The security officials said doctors treating Mubarak were debatingwhether to transfer him to a better equipped hospital outside thepenal system, a move that would be seen by critics as anotherexample of the generals showing favoritism to their former mentor. One sign of political progress came Thursday when the generals and22 political parties, including the Brotherhood's, agreed on how toselect the 100-member panel to draw up a new constitution,resolving a three-month deadlock on the issue. On Tuesday, the military had threatened to issue its own blueprintfor the panel unless an agreement was reached within 48-hours— a step that would have further inflamed accusations thegenerals are trying to dominate the process. Earlier in the year, the parliament selected a panel that wasoverwhelmingly made up of Brotherhood members and other Islamists,who together make up 70 percent of the legislature. That prompted awalk-out by the few liberals and secular figures on the body, and acourt ruling disbanded the panel.
Under Thursday's agreement, Islamists will only take half of thepanel's seats, according to Mohammed Aboul Ghar, head of theliberal Egyptian Social Democratic Party. Just over a third of itsmembers would come from parliament, while the rest would be legalexperts and representatives of unions, ministries and religiousinstitutions, including the Coptic Church. Constitutional articles would only be accepted by a 67 percentsupermajority vote, preventing Islamists from pushing thoughanything unilaterally. Court rulings have since the ouster of Mubarak in February lastyear made significant contributions to the nation's reshaping after29 years of authoritarian rule. Along with the disbanding of theconstitutional panel, courts dissolved Mubarak's ruling party,reversed the privatization of several state-owned enterprises andconvicted and sent to jail members of the coteries of businessmenlinked to the regime and who supported Mubarak's succession by hisson Gamal.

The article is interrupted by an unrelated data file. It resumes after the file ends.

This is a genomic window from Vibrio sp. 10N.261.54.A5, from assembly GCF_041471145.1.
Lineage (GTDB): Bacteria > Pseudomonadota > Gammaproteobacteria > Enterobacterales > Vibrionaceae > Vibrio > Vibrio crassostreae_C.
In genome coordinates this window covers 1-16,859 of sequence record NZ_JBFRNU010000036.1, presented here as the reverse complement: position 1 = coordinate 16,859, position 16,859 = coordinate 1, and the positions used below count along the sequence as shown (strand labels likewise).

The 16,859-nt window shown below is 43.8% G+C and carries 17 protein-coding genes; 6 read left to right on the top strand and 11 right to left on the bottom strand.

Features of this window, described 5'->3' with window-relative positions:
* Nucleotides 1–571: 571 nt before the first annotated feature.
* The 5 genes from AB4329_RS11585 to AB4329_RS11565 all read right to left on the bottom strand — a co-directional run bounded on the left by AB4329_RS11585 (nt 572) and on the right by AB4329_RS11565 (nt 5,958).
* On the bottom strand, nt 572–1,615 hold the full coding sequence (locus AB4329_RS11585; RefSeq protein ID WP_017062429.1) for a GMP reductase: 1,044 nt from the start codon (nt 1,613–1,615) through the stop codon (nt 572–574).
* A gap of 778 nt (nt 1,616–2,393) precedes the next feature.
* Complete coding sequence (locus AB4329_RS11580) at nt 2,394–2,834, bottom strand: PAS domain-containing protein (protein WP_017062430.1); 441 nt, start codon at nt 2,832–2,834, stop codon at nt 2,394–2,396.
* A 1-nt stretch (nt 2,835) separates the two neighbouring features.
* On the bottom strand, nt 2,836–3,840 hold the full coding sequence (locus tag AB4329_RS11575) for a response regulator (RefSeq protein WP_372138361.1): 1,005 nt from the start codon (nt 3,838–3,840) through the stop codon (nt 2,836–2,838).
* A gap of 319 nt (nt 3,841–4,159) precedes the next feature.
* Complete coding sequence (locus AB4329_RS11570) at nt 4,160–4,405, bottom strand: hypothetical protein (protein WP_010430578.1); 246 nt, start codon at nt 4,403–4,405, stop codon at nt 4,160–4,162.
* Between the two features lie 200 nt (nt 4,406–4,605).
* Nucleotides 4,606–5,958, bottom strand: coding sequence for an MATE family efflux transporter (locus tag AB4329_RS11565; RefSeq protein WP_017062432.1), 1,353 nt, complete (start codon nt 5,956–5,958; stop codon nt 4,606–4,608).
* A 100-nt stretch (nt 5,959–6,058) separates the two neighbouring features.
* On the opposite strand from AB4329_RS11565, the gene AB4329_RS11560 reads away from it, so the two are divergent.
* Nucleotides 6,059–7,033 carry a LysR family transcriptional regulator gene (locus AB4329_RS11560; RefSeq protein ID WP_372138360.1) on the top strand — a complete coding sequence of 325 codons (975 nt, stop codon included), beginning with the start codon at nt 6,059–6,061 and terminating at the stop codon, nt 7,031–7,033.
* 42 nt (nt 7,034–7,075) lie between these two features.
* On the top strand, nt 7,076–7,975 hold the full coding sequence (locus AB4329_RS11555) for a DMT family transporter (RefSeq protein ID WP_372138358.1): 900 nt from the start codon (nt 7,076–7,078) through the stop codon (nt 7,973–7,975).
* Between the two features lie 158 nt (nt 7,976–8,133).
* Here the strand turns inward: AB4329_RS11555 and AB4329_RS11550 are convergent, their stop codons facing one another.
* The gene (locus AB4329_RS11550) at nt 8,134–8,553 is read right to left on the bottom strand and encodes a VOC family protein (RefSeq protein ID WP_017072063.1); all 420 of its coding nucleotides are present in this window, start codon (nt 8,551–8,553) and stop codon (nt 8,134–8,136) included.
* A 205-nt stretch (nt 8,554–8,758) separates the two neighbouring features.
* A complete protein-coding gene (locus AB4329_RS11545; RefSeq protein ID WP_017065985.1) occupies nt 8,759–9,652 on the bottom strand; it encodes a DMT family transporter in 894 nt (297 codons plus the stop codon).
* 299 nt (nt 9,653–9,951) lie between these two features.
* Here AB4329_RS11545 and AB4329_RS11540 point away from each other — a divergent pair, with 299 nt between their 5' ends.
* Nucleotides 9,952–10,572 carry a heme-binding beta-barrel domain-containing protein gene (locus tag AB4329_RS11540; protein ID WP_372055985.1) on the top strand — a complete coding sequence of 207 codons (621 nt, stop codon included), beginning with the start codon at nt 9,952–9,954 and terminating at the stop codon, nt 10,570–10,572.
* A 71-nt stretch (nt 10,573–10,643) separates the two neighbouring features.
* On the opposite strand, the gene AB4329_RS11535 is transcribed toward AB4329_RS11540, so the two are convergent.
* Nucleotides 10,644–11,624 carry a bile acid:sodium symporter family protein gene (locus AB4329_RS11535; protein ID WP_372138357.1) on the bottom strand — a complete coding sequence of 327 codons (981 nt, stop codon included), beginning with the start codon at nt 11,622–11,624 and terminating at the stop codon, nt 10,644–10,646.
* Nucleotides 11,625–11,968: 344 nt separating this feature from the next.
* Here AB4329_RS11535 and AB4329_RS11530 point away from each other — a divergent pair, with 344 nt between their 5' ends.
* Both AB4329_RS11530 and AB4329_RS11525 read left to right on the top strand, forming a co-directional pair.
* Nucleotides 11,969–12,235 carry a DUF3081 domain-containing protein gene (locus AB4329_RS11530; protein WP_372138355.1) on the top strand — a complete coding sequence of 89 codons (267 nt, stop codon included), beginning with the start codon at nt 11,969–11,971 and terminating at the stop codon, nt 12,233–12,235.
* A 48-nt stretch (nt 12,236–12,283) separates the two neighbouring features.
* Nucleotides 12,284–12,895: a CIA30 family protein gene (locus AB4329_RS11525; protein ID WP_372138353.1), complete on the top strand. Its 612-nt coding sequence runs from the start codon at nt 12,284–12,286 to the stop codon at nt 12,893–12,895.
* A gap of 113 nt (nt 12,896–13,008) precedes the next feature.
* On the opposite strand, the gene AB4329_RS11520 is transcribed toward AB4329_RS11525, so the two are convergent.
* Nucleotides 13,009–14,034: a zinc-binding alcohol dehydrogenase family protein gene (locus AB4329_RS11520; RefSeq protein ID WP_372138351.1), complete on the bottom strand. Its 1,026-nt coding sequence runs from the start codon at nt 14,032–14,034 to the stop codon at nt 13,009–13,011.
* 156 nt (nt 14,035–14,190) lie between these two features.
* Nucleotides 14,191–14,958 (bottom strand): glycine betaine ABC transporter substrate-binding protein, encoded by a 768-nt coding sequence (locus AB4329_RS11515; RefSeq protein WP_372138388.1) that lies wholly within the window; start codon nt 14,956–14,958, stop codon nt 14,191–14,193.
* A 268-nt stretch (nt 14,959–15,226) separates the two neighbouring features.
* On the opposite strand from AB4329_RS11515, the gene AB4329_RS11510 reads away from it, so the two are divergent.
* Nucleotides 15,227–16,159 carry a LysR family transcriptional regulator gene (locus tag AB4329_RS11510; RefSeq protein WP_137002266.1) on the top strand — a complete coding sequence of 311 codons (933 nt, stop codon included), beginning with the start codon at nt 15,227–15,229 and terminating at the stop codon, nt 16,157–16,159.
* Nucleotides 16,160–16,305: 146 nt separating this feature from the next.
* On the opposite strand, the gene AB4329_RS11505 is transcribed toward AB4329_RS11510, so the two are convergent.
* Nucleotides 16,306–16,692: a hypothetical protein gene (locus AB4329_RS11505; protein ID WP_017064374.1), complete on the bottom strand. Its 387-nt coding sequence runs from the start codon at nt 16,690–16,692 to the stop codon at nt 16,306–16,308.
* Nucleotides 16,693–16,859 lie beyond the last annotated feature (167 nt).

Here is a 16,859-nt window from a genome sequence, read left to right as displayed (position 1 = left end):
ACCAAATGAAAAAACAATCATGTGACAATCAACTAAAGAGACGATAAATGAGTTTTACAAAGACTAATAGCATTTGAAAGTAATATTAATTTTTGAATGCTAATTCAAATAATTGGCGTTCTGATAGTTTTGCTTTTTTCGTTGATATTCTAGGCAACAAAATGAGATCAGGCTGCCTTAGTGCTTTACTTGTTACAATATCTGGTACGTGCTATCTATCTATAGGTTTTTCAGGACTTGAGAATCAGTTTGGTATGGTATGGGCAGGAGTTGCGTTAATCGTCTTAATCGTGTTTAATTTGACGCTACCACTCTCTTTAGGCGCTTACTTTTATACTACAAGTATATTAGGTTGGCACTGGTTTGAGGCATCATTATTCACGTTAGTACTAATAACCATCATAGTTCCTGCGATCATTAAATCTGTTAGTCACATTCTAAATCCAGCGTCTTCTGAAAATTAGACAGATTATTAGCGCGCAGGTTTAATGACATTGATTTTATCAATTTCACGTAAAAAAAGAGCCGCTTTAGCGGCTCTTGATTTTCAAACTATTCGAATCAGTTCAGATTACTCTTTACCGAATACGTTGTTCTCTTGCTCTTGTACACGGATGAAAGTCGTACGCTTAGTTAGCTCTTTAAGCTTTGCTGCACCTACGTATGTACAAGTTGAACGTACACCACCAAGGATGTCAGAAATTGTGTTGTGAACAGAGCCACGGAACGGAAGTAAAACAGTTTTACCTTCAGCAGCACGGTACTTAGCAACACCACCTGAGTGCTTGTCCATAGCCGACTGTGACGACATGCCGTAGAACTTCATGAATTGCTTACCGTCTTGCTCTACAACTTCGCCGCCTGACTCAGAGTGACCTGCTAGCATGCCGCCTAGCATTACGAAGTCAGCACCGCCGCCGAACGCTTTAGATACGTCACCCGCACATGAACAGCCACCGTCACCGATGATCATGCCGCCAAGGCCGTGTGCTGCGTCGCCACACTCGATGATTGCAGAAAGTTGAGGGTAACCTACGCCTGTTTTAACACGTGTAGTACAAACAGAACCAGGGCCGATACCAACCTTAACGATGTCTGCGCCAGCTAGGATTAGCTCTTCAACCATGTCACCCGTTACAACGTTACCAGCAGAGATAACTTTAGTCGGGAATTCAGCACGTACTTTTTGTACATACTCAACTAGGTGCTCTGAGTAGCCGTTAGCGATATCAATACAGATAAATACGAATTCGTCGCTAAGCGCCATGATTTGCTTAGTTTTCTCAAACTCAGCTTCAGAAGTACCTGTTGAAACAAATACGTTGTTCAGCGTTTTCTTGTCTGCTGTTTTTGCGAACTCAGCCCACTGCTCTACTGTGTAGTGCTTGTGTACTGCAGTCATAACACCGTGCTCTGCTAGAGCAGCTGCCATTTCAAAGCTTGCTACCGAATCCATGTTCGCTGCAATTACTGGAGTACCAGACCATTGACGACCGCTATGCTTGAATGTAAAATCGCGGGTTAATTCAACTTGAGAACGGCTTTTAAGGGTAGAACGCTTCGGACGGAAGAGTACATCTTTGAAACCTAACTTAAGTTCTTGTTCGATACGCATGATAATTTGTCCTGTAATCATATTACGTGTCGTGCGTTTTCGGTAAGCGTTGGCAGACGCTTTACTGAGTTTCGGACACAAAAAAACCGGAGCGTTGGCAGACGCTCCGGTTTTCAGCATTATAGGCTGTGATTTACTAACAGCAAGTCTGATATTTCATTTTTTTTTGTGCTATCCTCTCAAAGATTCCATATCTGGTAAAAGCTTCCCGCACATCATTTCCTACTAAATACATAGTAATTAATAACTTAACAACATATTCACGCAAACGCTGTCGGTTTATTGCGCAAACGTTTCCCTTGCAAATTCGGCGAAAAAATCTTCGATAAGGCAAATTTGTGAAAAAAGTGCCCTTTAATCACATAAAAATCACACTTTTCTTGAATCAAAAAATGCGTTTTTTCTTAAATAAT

The cases to be heard on June 14 by the Supreme ConstitutionalCourt could even more heavily shake the transition. According to leaks in the Egyptian media Thursday, a body of legalexperts recommended to the court that it rule the law governingparliamentary elections was illegal — meaning a new electionwould have to be held. The issue lies in the argument that it wasunfair for the law to allow parties to run candidates in the thirdof the seats set aside for independent candidates. The othertwo-thirds of the seats were earmarked for party lists. The same expert body recommended to the court that it rule the"political exclusion" law unconstitutional, meaning Shafiq canstill run for president.
The court is not required to follow the experts' recommendations. After parliament passed the law, the election commission referredit to the constitutional court, allowing Shafiq to stay in the racewhile the tribunal looked into it. Legal expert Mohammed Hassanein Abdel-Al said another option forthe court is to rule that the election commission acted improperlywhen it referred the law for a ruling, in which case Shafiq couldbe thrown out of the race. "It is very hard to predict what the judge would do," saidAbdel-Al, who lectures on constitutional law at Cairo University."There are no precedents related to the exclusion law.".